Tolls on Pennsylvania Turnpike to increase by 6% on Jan. 5

December 2019/January 2020

Tyson Fisher


Like clockwork, tolls in the Keystone State will go up another 6% at the beginning of the year.

In July, the Pennsylvania Turnpike Commission approved the 6% increase in tolls, which is slated to begin at 12:01 a.m. on Jan. 5. The increase affects both E-ZPass and cash customers. This is the 12th consecutive year of toll hikes on the turnpike.

Only three western highways are exempt from the 2020 increase: PA Turnpike 376, (Beaver Valley Expressway); PA Turnpike 66 (Greensburg Bypass or Amos K. Hutchinson Bypass); and the Gateway tolling point (milepost 2 near Ohio on I-76). These locations had toll increases on Oct. 27, 2019.

According to a Pennsylvania Turnpike Commission news release, the most common toll for vehicles weighing 30,001-45,000 pounds will increase from $3.70 to $4 for E-ZPass and from $16.30 to $17.30 for cash customers.

A 2020 trip calculator and toll schedule is available online at

“Due to this onerous funding requirement, nearly half of the PA Turnpike’s FY 2020 toll revenue will go to pay debt service alone,” Pennsylvania Turnpike CEO Mark Compton said in a statement. “Anticipated toll revenue is estimated at $1.4 billion for the fiscal year, and our debt-service payments are roughly $700 million for the year.”

The toll increases are required to meet escalating debt-service costs associated with Act 44/Act 89 contributions to the Commonwealth for transit operations and funding for the commission’s 10-year capital program.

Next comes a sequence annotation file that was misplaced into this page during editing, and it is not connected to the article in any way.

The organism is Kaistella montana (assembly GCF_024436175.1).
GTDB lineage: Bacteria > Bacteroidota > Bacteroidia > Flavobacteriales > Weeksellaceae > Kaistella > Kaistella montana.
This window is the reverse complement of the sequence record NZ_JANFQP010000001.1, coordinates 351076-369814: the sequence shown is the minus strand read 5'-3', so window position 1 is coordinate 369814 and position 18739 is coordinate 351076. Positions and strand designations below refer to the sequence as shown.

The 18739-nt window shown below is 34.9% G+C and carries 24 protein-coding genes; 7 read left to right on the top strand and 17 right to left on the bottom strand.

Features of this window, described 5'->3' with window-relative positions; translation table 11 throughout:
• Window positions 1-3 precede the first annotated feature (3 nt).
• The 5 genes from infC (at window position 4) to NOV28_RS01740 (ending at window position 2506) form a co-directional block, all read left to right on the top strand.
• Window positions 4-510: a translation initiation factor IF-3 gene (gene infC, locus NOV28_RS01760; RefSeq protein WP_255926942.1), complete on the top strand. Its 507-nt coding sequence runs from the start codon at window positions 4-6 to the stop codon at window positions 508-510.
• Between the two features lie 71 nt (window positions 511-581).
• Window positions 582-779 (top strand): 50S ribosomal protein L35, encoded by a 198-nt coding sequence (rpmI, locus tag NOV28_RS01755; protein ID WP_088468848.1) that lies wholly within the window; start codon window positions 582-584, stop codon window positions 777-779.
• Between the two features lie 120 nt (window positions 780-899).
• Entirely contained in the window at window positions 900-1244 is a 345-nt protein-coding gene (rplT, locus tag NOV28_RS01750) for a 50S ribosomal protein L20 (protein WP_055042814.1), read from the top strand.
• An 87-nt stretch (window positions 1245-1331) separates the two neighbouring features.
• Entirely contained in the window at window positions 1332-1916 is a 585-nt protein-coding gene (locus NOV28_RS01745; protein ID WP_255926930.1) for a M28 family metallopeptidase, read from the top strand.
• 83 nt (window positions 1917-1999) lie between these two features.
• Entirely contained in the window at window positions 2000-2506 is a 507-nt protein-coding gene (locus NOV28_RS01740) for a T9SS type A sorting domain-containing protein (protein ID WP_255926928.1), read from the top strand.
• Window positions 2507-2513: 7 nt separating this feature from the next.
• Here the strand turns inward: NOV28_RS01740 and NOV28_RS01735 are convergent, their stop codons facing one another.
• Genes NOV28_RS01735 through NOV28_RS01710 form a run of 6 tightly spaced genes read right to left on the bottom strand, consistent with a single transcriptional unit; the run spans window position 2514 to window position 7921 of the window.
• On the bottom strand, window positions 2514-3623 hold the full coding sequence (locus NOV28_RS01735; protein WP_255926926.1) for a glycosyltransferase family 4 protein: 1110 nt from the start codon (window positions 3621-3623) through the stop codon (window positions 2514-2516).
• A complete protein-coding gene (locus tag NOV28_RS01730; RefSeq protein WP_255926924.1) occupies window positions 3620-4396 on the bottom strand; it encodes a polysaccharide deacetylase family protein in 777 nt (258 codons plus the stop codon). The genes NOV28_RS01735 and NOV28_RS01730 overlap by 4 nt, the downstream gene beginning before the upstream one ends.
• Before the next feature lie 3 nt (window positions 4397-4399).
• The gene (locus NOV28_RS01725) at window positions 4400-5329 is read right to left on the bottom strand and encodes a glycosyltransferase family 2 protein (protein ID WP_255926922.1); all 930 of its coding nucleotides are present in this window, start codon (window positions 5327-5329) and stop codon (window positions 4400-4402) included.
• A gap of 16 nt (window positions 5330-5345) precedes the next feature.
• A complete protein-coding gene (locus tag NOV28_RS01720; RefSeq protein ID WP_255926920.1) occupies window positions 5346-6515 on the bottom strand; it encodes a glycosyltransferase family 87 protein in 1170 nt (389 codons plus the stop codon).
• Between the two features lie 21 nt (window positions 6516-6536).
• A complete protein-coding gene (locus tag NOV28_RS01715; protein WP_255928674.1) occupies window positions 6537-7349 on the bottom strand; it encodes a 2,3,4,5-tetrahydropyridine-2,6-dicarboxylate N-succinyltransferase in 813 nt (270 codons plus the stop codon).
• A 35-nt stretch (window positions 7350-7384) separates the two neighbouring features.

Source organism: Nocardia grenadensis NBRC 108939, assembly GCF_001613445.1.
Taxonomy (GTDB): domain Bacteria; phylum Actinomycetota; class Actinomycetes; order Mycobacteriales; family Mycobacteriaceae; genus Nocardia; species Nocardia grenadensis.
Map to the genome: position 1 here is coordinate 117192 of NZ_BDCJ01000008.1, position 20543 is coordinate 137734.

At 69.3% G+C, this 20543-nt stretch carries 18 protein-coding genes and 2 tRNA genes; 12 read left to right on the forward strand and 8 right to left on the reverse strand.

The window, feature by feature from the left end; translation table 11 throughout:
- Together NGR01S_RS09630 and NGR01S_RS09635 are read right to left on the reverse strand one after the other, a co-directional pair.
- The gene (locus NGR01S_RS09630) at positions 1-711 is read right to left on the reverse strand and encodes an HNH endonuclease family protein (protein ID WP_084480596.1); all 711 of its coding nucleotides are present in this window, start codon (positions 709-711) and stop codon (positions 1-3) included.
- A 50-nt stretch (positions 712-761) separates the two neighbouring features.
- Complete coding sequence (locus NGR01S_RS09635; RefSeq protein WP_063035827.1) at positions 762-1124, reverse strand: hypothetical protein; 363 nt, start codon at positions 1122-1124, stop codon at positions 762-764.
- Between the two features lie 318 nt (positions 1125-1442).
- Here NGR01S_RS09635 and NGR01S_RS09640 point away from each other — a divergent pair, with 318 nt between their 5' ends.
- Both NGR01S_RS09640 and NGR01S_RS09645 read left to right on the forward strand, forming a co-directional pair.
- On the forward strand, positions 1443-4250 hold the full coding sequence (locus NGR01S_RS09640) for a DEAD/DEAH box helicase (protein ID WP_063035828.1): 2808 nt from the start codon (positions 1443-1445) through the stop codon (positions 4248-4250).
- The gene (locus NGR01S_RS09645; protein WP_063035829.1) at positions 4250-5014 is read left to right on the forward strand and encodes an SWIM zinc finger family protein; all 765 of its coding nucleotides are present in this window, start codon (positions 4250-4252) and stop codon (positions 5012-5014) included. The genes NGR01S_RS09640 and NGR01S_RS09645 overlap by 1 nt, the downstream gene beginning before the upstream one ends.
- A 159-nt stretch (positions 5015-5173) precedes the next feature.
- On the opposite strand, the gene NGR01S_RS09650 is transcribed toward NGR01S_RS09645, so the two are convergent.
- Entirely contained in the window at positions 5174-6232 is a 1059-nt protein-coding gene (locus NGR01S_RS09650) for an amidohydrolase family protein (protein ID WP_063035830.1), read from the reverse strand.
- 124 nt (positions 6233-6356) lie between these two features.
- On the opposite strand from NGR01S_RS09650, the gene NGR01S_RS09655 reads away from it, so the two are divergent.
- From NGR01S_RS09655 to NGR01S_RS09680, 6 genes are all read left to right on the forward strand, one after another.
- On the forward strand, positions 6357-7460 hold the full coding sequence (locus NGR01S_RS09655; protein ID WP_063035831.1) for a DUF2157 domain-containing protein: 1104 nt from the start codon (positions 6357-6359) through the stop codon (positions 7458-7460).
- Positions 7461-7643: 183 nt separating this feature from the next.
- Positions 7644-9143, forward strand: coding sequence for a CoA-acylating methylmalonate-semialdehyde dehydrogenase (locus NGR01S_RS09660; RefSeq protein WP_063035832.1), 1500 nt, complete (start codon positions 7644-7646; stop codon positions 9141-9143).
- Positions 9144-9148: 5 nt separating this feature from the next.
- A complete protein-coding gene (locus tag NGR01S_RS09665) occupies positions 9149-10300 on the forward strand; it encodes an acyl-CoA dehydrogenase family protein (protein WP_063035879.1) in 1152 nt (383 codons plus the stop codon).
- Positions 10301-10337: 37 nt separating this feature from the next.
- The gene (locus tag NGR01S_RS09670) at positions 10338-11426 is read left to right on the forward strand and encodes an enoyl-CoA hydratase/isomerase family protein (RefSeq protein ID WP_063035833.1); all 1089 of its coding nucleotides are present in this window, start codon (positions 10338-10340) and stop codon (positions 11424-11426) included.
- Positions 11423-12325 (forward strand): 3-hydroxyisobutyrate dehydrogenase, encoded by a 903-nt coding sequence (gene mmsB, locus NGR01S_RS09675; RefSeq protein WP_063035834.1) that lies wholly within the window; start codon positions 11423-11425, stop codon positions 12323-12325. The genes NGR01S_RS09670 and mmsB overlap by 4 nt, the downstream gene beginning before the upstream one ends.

In November, the Pennsylvania Turnpike Commission announced plans to transition to cashless all-electronic tolling across the entire turnpike by sometime in 2021.

Operation costs will likely not change much in the near future. In a news release, the Pennsylvania Turnpike Commission said that commissioners “remain committed to no layoffs prior to Jan. 1, 2022.”

“As we move toward all-electronic tolling, we will continue to do all we can to help transition impacted employees – whether that means moving to another position here at the PTC or one elsewhere,” Pennsylvania Turnpike Commission CEO Mark Compton said in a statement. LL

Tyson Fisher

Tyson Fisher joined Land Line Magazine in March 2014. An award-winning journalist and tireless researcher, his news reports, features and blogs bring depth to our editorial content, backed with solid detail. Tyson is a lifelong Kansas Citian.